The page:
TORONTO, Ont. – The Canadian Trucking Alliance (CTA) is applauding trucking-related initiatives included in the Conservative Party of Canada’s new environmental platform — A Real Plan to Protect Our Environment.
The document includes proposals to change things like cabotage rules that currently don’t allow empty foreign trailers to be repositioned in Canada or the U.S.
“Right now, there are rules that apply to cross-border trucking that results in trucks being forced to drive empty for part of their journey. Tens of thousands of transport trucks cross the Canada-U.S. border every day, so this represents a significant opportunity. These rules could be changed to improve the energy efficiency of international trucking in North America, while still maintaining necessary protections for domestic industries,” the position paper says.
The CTA and its counterparts at the American Trucking Associations recently calculated that the policy change would affect one in four border crossings – saving more than 67,000 tonnes of greenhouse gas emissions along with $104 million in annual costs including factors like wasted fuel.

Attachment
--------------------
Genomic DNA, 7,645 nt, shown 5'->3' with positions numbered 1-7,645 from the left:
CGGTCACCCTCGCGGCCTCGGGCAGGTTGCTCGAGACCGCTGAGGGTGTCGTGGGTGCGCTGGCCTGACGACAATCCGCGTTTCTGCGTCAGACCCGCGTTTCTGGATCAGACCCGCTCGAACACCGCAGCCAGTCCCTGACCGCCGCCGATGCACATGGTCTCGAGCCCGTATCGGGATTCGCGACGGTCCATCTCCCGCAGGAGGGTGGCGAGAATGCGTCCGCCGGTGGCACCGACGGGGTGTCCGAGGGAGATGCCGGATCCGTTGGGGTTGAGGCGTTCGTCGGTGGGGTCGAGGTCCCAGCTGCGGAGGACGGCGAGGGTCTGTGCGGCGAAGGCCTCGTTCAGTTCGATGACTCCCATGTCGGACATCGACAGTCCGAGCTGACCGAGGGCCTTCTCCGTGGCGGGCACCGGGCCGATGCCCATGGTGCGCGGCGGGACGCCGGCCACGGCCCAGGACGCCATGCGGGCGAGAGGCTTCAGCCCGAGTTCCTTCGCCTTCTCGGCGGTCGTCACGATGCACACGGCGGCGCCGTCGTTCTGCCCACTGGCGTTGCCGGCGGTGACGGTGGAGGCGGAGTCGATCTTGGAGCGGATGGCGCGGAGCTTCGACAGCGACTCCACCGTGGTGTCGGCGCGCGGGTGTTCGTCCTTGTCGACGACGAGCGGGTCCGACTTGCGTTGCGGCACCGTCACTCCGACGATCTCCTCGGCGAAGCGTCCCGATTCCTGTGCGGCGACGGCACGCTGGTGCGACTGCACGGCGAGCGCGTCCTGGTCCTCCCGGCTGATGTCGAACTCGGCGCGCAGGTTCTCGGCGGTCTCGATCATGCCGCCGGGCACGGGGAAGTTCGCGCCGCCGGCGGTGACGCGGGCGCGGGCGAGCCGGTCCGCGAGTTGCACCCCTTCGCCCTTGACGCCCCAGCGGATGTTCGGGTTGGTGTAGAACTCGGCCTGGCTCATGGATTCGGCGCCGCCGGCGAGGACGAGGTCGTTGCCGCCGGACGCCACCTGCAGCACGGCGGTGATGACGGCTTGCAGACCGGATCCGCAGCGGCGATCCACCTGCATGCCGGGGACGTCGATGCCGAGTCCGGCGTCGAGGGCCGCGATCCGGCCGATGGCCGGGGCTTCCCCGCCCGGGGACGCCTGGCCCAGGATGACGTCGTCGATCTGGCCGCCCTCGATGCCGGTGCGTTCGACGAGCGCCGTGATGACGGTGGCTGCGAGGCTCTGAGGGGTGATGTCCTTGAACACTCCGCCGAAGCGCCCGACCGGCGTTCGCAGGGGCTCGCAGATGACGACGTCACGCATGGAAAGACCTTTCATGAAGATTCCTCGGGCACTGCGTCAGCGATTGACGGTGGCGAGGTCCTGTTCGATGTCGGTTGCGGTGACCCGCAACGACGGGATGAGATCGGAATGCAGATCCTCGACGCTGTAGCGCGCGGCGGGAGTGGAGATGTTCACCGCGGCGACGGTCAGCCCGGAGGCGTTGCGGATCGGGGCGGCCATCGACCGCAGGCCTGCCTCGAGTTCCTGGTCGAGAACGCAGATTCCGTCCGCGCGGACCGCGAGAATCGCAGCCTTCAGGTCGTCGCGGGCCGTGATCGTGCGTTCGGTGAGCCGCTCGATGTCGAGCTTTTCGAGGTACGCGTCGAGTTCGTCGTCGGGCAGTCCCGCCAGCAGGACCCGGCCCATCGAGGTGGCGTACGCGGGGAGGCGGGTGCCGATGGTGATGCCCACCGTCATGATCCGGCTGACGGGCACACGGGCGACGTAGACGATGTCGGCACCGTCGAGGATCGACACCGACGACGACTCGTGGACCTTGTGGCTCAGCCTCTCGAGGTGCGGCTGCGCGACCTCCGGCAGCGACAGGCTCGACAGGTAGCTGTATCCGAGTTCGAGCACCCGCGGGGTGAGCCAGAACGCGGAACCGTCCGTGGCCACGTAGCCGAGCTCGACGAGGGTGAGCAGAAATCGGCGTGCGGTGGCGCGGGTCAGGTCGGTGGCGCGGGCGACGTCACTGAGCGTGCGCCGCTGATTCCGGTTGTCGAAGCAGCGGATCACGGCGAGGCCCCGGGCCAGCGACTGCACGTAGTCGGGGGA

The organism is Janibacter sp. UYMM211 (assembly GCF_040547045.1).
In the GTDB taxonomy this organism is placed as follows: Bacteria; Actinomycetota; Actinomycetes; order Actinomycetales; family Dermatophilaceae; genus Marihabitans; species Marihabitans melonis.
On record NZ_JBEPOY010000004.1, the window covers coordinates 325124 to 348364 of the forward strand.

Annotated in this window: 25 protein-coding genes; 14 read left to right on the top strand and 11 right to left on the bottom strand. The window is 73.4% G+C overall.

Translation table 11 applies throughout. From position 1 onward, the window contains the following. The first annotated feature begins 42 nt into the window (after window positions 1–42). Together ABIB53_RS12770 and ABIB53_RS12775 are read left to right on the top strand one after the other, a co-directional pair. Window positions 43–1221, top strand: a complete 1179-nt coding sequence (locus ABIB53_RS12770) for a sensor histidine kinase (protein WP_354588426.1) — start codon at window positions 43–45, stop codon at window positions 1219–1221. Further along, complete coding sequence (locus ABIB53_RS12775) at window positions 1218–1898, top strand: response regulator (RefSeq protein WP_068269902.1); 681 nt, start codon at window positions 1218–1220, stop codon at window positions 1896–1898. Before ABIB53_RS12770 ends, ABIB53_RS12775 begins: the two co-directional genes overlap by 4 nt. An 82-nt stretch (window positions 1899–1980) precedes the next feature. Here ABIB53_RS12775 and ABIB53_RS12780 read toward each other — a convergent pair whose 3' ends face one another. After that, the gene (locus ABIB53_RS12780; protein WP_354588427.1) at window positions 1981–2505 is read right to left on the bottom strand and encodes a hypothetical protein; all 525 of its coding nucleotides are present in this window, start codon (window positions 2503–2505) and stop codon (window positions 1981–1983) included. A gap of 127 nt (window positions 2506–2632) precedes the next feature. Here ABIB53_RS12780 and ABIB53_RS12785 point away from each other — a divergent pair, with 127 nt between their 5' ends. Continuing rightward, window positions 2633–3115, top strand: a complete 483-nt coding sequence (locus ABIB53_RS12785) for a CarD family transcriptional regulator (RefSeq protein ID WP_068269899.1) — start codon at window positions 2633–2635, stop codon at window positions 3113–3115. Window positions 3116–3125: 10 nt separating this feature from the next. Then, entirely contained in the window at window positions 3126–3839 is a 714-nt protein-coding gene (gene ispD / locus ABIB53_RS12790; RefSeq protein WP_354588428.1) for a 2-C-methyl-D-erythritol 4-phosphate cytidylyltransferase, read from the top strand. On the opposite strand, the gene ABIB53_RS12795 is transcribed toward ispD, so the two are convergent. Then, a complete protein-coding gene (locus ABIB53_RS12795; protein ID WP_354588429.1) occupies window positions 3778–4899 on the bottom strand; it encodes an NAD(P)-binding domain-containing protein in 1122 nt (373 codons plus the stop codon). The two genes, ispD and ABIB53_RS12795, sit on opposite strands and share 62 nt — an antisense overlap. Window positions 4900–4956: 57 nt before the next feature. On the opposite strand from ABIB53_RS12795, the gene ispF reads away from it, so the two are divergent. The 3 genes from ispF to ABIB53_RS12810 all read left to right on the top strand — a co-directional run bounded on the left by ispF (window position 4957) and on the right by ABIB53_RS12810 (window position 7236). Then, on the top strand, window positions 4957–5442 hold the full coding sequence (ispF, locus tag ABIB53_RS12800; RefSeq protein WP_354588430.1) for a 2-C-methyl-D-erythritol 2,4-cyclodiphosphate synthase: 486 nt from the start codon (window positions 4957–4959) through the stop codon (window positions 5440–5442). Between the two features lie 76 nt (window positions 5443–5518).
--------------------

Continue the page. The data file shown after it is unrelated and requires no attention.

“This proposal shows there are tremendous options to reduce the trucking industry’s carbon footprint that also improve the efficiency of the supply chain, making U.S.-Canada trade even stronger,” said CTA’s Lak Shoan.
The Conservative plan also promises to examine the cost and technology behind renewable energy sources, and whether such fuels would work from an operational standpoint. It looks to prioritize compliance-related funding and enforce environmental laws as well.
“A Real Plan to Protect Our Environment will work to reduce emissions in the transportation sector by closing the gap between conventional and zero-emission vehicles and removing barriers that slow down the transition that is already occurring. To do this, we will work with provinces and territories, auto manufacturers, business leaders and industry experts to develop faster charging electric vehicle batteries, increase the distances that can be traveled on a single charge, deal with the environmental challenges of recycling used batteries, and deploy the necessary charging or refuelling infrastructure to accommodate a changing fleet,” the Conservative document says.
“There are many options for reducing emissions in heavy duty vehicle fleets. A Conservative government led by Andrew Scheer, will consult with our industry partners to find ways that Canadian trucking companies can replace old and inefficient trucks with new and cleaner fleets.”
Canadians head to the polls on Oct. 21.
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